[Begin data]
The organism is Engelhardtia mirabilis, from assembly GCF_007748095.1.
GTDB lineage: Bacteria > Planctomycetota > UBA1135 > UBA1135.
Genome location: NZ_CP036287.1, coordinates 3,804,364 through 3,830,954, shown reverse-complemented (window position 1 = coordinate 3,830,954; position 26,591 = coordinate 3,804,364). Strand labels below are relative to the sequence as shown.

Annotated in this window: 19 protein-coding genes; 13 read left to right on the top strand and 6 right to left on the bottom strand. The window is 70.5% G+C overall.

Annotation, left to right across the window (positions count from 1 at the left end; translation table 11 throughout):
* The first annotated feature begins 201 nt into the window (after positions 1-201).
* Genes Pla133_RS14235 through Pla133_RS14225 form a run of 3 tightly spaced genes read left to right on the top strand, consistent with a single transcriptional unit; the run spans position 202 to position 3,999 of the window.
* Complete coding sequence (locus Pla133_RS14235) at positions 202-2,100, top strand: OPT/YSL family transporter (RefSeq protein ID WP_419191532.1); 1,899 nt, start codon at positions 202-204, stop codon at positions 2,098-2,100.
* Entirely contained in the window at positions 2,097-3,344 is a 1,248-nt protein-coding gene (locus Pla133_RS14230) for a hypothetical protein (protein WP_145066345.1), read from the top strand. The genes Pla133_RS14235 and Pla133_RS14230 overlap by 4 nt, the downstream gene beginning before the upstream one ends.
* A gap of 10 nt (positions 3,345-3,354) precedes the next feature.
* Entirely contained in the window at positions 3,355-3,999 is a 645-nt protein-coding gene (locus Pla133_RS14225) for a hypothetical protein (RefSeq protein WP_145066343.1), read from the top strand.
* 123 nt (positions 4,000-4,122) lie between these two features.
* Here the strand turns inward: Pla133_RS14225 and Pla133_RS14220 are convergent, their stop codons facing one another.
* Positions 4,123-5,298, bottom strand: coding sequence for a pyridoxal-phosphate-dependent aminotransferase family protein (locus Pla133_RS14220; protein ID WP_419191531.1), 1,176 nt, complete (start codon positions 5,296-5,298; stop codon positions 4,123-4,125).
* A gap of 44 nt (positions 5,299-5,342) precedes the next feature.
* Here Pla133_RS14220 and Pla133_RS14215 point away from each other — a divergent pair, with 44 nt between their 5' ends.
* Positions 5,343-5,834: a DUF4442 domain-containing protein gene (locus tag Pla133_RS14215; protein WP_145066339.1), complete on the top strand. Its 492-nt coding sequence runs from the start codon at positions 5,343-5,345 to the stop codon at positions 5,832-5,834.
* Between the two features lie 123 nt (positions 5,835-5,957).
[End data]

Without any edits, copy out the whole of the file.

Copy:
The organism is Engelhardtia mirabilis, from assembly GCF_007748095.1.
GTDB lineage: Bacteria > Planctomycetota > UBA1135 > UBA1135.
Genome location: NZ_CP036287.1, coordinates 3,804,364 through 3,830,954, shown reverse-complemented (window position 1 = coordinate 3,830,954; position 26,591 = coordinate 3,804,364). Strand labels below are relative to the sequence as shown.

Annotated in this window: 19 protein-coding genes; 13 read left to right on the top strand and 6 right to left on the bottom strand. The window is 70.5% G+C overall.

Annotation, left to right across the window (positions count from 1 at the left end; translation table 11 throughout):
* The first annotated feature begins 201 nt into the window (after positions 1-201).
* Genes Pla133_RS14235 through Pla133_RS14225 form a run of 3 tightly spaced genes read left to right on the top strand, consistent with a single transcriptional unit; the run spans position 202 to position 3,999 of the window.
* Complete coding sequence (locus Pla133_RS14235) at positions 202-2,100, top strand: OPT/YSL family transporter (RefSeq protein ID WP_419191532.1); 1,899 nt, start codon at positions 202-204, stop codon at positions 2,098-2,100.
* Entirely contained in the window at positions 2,097-3,344 is a 1,248-nt protein-coding gene (locus Pla133_RS14230) for a hypothetical protein (protein WP_145066345.1), read from the top strand. The genes Pla133_RS14235 and Pla133_RS14230 overlap by 4 nt, the downstream gene beginning before the upstream one ends.
* A gap of 10 nt (positions 3,345-3,354) precedes the next feature.
* Entirely contained in the window at positions 3,355-3,999 is a 645-nt protein-coding gene (locus Pla133_RS14225) for a hypothetical protein (RefSeq protein WP_145066343.1), read from the top strand.
* 123 nt (positions 4,000-4,122) lie between these two features.
* Here the strand turns inward: Pla133_RS14225 and Pla133_RS14220 are convergent, their stop codons facing one another.
* Positions 4,123-5,298, bottom strand: coding sequence for a pyridoxal-phosphate-dependent aminotransferase family protein (locus Pla133_RS14220; protein ID WP_419191531.1), 1,176 nt, complete (start codon positions 5,296-5,298; stop codon positions 4,123-4,125).
* A gap of 44 nt (positions 5,299-5,342) precedes the next feature.
* Here Pla133_RS14220 and Pla133_RS14215 point away from each other — a divergent pair, with 44 nt between their 5' ends.
* Positions 5,343-5,834: a DUF4442 domain-containing protein gene (locus tag Pla133_RS14215; protein WP_145066339.1), complete on the top strand. Its 492-nt coding sequence runs from the start codon at positions 5,343-5,345 to the stop codon at positions 5,832-5,834.
* Between the two features lie 123 nt (positions 5,835-5,957).